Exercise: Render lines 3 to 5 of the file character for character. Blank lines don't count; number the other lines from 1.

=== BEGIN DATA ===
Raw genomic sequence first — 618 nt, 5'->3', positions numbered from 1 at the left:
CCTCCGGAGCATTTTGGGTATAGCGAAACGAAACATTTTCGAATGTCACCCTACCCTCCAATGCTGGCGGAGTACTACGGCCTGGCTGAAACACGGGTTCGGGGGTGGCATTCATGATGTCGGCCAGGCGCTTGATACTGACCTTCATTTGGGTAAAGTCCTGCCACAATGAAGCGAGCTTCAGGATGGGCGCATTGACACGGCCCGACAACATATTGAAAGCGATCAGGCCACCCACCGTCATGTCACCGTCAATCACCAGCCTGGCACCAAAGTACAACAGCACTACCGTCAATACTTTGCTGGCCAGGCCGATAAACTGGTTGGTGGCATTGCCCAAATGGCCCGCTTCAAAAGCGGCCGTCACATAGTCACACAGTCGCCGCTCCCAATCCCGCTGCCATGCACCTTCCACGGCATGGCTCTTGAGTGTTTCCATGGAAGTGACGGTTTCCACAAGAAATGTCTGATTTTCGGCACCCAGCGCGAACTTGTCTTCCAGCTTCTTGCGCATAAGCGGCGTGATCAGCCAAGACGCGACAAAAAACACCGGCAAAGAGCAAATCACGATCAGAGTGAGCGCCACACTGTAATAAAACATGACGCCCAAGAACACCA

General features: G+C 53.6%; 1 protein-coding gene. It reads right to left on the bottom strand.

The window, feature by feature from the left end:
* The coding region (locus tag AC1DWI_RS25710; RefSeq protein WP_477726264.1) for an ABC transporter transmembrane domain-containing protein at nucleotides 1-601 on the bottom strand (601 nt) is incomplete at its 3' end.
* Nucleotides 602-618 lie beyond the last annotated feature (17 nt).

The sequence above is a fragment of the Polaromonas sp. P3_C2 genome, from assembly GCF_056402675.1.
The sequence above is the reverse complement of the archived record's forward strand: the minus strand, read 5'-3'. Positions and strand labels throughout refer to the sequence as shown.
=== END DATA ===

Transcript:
General features: G+C 53.6%; 1 protein-coding gene. It reads right to left on the bottom strand.

The window, feature by feature from the left end:
* The coding region (locus tag AC1DWI_RS25710; RefSeq protein WP_477726264.1) for an ABC transporter transmembrane domain-containing protein at nucleotides 1-601 on the bottom strand (601 nt) is incomplete at its 3' end.